Satoshi Kon has always been fascinated with the inner lives of his characters and the conflict that arises when self-perceptions are exposed to the air of reality. His first feature, Perfect Blue (1997) was a perfect Hitchkockian nightmare that explored the breakdown of a pop idol who attempts to break out of her teen image by taking on more ‘adult’ oriented acting roles, only to find that transformation sat mentally uncomfortably with not only her values but those of a … (read more)
A hallucinogenic animated thriller about a pop idol who changes careers to acting. She goes from tiny roles to demeaning roles, and then things get stranger.
The film explores the whole idol phenomenon – who are you, a person or the public’s idea of a person? What happens when you want to become your real self?
The plot is intricately enmeshed with that of the soap opera being filmed within the film. Throw in a few layered dream sequences and … (read more)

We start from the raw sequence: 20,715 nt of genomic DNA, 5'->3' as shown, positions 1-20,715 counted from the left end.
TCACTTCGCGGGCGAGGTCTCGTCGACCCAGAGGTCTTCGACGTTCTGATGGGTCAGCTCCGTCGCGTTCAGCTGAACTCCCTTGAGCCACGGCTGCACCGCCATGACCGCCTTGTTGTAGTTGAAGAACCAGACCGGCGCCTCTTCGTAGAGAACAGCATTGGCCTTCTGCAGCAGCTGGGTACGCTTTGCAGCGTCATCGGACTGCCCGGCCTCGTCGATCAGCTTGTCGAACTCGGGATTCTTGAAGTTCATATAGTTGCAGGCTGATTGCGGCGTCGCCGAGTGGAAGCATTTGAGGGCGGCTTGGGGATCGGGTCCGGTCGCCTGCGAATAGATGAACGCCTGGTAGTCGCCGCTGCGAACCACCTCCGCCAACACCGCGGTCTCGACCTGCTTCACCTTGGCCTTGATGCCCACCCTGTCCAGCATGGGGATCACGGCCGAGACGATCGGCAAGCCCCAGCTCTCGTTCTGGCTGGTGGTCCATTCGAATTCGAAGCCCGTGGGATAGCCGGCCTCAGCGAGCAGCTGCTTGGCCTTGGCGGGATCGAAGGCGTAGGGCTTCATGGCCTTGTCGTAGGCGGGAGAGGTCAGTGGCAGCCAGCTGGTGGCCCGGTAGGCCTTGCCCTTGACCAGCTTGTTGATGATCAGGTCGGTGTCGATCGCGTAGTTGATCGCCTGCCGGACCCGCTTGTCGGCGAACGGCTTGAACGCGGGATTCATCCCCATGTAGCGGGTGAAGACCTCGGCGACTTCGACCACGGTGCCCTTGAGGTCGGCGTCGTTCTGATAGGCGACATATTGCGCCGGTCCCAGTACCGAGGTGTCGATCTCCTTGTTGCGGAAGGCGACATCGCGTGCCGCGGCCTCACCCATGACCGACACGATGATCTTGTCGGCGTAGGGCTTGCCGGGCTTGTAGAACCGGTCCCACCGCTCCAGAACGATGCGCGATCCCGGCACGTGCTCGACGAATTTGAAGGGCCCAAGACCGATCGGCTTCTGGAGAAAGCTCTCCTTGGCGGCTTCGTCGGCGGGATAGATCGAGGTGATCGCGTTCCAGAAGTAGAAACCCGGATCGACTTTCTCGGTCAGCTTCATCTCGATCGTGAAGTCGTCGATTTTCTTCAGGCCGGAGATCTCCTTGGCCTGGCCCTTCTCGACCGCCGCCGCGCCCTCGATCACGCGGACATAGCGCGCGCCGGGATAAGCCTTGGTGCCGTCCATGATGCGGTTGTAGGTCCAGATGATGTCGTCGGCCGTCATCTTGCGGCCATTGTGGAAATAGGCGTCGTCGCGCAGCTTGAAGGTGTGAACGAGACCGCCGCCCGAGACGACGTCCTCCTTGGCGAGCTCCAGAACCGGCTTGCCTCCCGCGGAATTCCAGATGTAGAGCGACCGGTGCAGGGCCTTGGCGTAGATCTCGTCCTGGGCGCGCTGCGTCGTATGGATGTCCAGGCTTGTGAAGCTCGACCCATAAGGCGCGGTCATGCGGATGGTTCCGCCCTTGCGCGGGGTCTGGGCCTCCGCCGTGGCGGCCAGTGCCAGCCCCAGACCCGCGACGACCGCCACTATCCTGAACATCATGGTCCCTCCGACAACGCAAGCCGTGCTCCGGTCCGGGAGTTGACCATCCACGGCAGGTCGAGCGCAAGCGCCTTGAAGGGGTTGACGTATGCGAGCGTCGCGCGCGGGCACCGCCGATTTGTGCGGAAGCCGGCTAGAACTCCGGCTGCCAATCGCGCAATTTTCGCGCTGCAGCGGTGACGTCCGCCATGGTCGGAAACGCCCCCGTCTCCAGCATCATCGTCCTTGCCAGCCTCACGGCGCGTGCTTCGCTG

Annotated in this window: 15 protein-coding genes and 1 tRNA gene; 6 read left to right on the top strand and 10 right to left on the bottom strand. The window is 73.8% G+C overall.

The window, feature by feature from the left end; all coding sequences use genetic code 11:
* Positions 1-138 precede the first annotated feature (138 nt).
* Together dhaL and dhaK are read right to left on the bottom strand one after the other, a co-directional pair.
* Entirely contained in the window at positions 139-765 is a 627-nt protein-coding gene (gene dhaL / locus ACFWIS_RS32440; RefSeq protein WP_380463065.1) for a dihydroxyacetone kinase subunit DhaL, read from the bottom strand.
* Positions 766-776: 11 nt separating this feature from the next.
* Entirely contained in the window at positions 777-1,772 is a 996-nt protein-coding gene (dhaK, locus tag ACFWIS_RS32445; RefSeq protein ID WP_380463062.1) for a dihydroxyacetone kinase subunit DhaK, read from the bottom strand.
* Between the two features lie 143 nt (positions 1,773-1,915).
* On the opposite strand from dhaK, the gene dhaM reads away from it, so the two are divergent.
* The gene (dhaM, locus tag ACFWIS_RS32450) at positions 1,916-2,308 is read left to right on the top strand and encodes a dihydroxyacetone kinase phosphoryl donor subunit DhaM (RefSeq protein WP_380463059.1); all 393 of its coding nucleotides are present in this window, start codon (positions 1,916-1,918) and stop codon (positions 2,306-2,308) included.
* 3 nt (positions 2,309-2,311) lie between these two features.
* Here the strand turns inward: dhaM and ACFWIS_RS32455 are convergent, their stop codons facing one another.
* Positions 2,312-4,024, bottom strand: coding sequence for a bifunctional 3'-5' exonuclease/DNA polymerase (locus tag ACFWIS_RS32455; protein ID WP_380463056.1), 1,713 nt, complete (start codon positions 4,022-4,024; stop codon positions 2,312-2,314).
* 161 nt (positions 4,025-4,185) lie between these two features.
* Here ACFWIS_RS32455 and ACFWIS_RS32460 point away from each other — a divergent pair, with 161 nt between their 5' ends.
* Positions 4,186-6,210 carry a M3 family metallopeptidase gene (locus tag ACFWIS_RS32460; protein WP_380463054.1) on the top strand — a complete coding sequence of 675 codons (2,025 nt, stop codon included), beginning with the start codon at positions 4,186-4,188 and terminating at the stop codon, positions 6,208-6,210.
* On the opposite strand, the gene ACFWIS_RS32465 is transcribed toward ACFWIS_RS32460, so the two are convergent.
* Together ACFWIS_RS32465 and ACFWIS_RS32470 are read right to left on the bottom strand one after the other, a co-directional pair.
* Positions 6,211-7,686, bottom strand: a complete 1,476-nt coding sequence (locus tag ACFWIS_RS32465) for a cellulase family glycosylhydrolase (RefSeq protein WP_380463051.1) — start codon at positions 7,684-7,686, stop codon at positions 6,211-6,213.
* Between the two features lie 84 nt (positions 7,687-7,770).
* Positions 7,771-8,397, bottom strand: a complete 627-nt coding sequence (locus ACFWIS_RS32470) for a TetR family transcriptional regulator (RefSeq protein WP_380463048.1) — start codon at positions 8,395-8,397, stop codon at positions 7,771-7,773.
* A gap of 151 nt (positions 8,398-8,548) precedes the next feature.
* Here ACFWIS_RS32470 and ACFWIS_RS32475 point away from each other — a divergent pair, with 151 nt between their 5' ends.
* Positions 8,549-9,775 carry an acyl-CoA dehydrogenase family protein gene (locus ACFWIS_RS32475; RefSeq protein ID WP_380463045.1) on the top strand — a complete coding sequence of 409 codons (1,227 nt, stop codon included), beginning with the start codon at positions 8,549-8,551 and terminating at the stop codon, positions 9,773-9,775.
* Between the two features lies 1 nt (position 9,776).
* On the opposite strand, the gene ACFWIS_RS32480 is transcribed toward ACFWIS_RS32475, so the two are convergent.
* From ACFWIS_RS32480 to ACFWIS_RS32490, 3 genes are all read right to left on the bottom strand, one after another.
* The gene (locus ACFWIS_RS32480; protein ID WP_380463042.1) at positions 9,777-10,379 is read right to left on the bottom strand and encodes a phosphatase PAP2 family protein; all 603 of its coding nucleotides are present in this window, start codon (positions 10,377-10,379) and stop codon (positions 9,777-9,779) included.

Satoshi Kon once described himself as, rather than an animator, a filmmaker who just happened to work in an animation, and if anything at all could be considered hard evidence towards this statement, it’s the director’s 2001 feature film, Millennium Actress. An ode to the history of cinema as much as it is to memory, it’s a finely and deeply crafted work, toying effortlessly with metafictional devices like the division between reality and fiction and the linear concept of … (read more)
You slide a disk into the tray. The laser bites and the disk whirs in appreciation. You select the first episode from the main menu and the chiming theme kicks in — man, I love anime.
Though, as much as I enjoy anime my brain won’t disconnect completely to the experience. I still think about the, ‘1:32 scale model of the Pisa Tower constructed out of dirty dishes’ or, ‘when am I going to deal with a refrigerator that is … (read more)